And now, the energy monitoring confirms that this was a good choice, and in fact has persuaded us not to change it at all for the time being. Look at this graph of energy use per night for all 4 of our holiday accommodation units.

energy use per night 2010 Beech Lodge, the brown squares, is pretty much indistinguishable from the other lodges in its energy use per night, even though it sleeps the most people (up to 8). In fact, Otter cottage consistently uses more energy than any of the lodges, even in the summer, even though it only sleeps 4.

energy use per guestnight 2010 And when you look at the energy use per guest per night, you see that even in summer, when most of the energy use will be for water, rather than heating, Beech Lodge with its electric shower (blue diamond now) is no worse than the other lodges. And in the winter, it’s arguably better.

That’s probably because more people are sharing the winter heating component in the larger lodge. And that’s probably also part of the reason that Otter Cottage energy use per guest night soars in the winter. The cottage attracts more couples than families, and its conventional stone construction makes it harder to heat.

There are some other excuses. Otter cottage electricity supply runs the shared washing machine and also an always-on pump. Nevertheless, having now seen Otter Cottage’s rising winter consumption we’ll be looking for ways to reduce it. Solar hot water, planned for this spring, would probably be good here – it would run the bath and basin (and probably the shower too as there are fewer guests to service).

And we have some other ideas for making the space heating more efficient – but that’s for another post.

Christmas and New Year waste

[Maggie] This post is a big thank you to everyone who stayed at our eco lodges and cottage over Christmas and New Year. We asked you to recycle and you certainly did!
Totted up, a total of 146 people nights over the two week holiday period (that figure includes us) produced just 13kg of kerbside waste – and at least 43kg of recycling. I say at least, because that doesn’t include the cardboard and paper yet to be taken to the recycling centre, or any estimate of food waste going into the green cones – and I know you were using them.
So at a time when people often falter on their green intentions, you’ve really made a difference, cutting what might otherwise have gone to landfill by well over 75%, and probably somewhere between 80 and 90%.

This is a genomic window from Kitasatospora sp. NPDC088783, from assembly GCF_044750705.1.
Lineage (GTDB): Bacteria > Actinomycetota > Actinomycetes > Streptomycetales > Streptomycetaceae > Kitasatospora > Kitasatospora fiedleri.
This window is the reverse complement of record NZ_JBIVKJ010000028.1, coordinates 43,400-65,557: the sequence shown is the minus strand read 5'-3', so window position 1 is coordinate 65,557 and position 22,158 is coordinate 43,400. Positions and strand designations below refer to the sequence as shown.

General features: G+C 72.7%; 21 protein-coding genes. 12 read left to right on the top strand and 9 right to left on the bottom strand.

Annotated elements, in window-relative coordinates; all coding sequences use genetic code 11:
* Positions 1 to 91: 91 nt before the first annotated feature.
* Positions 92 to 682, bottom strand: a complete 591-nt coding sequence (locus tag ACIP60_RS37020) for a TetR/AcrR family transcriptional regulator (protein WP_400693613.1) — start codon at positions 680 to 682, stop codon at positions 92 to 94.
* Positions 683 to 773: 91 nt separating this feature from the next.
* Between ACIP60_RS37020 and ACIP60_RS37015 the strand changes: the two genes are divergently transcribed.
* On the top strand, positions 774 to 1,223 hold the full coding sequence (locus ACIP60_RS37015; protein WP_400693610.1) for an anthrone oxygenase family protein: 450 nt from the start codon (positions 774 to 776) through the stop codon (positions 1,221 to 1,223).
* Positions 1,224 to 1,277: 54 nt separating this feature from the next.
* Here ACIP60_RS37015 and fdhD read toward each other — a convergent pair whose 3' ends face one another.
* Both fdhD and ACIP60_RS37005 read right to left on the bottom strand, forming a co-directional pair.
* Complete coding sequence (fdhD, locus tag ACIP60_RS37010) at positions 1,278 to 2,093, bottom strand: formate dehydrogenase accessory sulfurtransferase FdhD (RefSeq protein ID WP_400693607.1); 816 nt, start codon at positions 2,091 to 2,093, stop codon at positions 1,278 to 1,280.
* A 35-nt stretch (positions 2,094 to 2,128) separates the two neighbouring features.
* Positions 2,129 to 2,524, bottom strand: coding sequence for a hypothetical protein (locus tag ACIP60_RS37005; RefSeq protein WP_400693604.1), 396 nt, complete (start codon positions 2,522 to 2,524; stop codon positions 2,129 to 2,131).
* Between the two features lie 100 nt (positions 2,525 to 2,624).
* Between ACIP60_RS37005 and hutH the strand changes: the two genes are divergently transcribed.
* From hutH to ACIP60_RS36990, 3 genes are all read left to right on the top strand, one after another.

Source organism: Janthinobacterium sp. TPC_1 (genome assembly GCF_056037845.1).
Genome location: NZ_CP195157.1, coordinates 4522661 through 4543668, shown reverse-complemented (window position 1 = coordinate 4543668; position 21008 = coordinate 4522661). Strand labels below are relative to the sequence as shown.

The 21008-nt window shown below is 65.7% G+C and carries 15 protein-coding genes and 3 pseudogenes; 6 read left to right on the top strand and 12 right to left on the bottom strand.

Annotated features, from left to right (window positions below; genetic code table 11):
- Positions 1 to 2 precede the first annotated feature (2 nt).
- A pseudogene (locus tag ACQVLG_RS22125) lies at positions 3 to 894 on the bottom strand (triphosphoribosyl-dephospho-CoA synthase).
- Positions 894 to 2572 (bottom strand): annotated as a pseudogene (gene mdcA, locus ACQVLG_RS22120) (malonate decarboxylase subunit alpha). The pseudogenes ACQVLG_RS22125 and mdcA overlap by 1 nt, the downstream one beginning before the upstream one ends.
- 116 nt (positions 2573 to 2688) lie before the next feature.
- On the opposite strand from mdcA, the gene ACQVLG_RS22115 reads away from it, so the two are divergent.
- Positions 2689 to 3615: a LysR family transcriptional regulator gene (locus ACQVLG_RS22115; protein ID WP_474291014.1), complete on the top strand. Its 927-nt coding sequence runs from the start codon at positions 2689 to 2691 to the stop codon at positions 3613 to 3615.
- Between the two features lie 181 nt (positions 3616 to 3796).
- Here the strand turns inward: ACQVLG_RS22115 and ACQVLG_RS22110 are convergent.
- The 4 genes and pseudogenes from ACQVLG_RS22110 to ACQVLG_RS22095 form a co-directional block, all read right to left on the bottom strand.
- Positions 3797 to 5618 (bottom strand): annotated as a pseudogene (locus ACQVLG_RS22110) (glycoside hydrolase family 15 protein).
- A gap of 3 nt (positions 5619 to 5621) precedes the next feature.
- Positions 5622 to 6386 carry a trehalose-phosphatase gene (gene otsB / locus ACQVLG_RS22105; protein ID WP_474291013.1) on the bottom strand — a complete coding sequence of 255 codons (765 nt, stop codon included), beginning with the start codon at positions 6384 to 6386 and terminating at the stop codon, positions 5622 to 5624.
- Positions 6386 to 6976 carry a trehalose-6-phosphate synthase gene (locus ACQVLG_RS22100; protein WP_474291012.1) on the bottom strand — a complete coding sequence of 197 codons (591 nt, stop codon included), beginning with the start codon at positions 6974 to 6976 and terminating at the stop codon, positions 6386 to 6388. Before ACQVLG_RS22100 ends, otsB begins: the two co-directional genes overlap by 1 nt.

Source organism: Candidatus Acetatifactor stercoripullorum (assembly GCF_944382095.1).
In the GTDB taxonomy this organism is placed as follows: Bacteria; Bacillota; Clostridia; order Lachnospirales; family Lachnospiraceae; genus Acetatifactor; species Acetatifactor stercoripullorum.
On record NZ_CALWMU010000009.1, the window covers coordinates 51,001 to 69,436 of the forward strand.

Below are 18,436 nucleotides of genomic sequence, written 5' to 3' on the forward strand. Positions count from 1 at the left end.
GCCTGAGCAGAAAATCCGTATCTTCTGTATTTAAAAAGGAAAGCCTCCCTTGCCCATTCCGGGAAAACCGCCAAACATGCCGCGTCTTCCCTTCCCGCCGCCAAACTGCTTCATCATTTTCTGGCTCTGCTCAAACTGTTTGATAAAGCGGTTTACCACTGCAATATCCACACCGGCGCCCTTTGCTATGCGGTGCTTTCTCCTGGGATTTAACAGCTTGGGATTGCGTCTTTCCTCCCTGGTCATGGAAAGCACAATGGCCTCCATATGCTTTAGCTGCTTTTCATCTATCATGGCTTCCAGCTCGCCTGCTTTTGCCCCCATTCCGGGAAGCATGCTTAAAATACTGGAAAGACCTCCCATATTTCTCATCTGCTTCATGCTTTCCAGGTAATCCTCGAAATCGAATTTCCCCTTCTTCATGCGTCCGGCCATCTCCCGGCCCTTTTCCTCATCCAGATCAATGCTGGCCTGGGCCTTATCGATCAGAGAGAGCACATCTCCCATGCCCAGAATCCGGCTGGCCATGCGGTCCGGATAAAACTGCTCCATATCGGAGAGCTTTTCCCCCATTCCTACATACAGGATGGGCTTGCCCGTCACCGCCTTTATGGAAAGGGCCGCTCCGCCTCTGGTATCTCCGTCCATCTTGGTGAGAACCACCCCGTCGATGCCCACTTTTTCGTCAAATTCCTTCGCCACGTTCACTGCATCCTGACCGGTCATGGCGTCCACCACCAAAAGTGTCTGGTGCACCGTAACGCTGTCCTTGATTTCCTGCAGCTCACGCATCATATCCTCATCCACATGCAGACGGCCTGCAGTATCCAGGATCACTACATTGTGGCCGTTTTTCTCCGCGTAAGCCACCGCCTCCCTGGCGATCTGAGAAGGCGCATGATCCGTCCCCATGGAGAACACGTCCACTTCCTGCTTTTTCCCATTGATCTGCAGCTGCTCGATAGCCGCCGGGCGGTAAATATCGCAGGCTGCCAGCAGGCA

Thank you so much. Sorting the rubbish can be one of the more disheartening jobs for accommodation providers trying to be green – but not this time, and that was an extra Christmas present for me!

Recycled office paper

We buy recycled paper for our Devon eco business, just not much of it! I’ve bought a ream of recycled copier paper. Not big news, you’d think…

…Except that I can’t remember when we last bought paper, so this time I thought I’d make a note of it and see how long it lasts.

We just don’t use it much – the prompt this time was needing to refresh the welcome information in the lodges and cottage.

We used to buy office supplies from Viking, but got so fed up with endless catalogues we asked them to take us off their mailing list. The last thing we bought from them was a replacement printer I think – delivered to the farm house door. A fat brochure was delived to the door separately the next day by courier. The paperwork was delivered to the door separately the day after that by the postman. And we’d partly done it to save driving to a shop!

This recycled paper came from a local high street retailer, though I’ve seen it in the big supper markets too. At least it’s getting easier to buy recycled products now.

I’ll add a comment on this post when the paper runs out. Sweepstake anyone?

Cutting landfill by 75 per cent

[Maggie] Since September, when I started monitoring our rubbish, our recycling has cut what would otherwise go to landfill by 75 per cent…

…it could be higher, but I don’t want to over-egg things. For those that need convincing about green stats (and why not), here’s how I work that out.

From the beginning of September to date (13 December) we’ve put out 132kg of residual waste for 895 ‘people nights’ (that includes us). Our kerbside recycling for that period was 126.5kg (weighed each week on the bathroom scales).

So far, that means we cut our landfill by about 48 per cent.

As well as what the council collect, we’ve taken cardboard (32kg), paper (49kg), mixed food plastic (12kg) to the recycling centre, as well as other waste they separate and recycle there (metal items, electrical items, batteries guests separate from their general waste etc – 36.5kg in total).

That means we’ve reduced what goes direct to the tip by about 65 per cent.

But we also encourage guests to put all their food waste into the biodigesters, as we do (well, we compost mostly, but the digesters can even cope with left overs like pizza).

That’s harder to gauge, but we’ll try…

If you’re interested in UK food waste statistics, a new report (November 2009) makes very interesting reading.

The average UK household of 2.4 people throws away 330kg of food/drink a year, or just over 6kg a week. An average household of 4+ throws away 480kg a year.

About 9.6 per cent of that is disposed of down the drain.

So for arguments sake, and ignoring what goes down the drain, the average household throws out about 298kg of food waste a year, or 0.82kg per household per night.

Our guests are usually groups of more than 2.4! Often families, very rarely singles. But for argument’s sake and so as not to be greedy, let’s stick with the average and also assume guests only compost half the UK average – and the other half still ends up in the bin.

And for ourselves, since we’re careful about food, I’ll assume we compost/biodigest the average for a 2.4 household (6kg a week), not the figure for the 4 person household we actually are. That brings our estimated food kept out of landfill to 157.3 kg to date – and that’s a conservative estimate.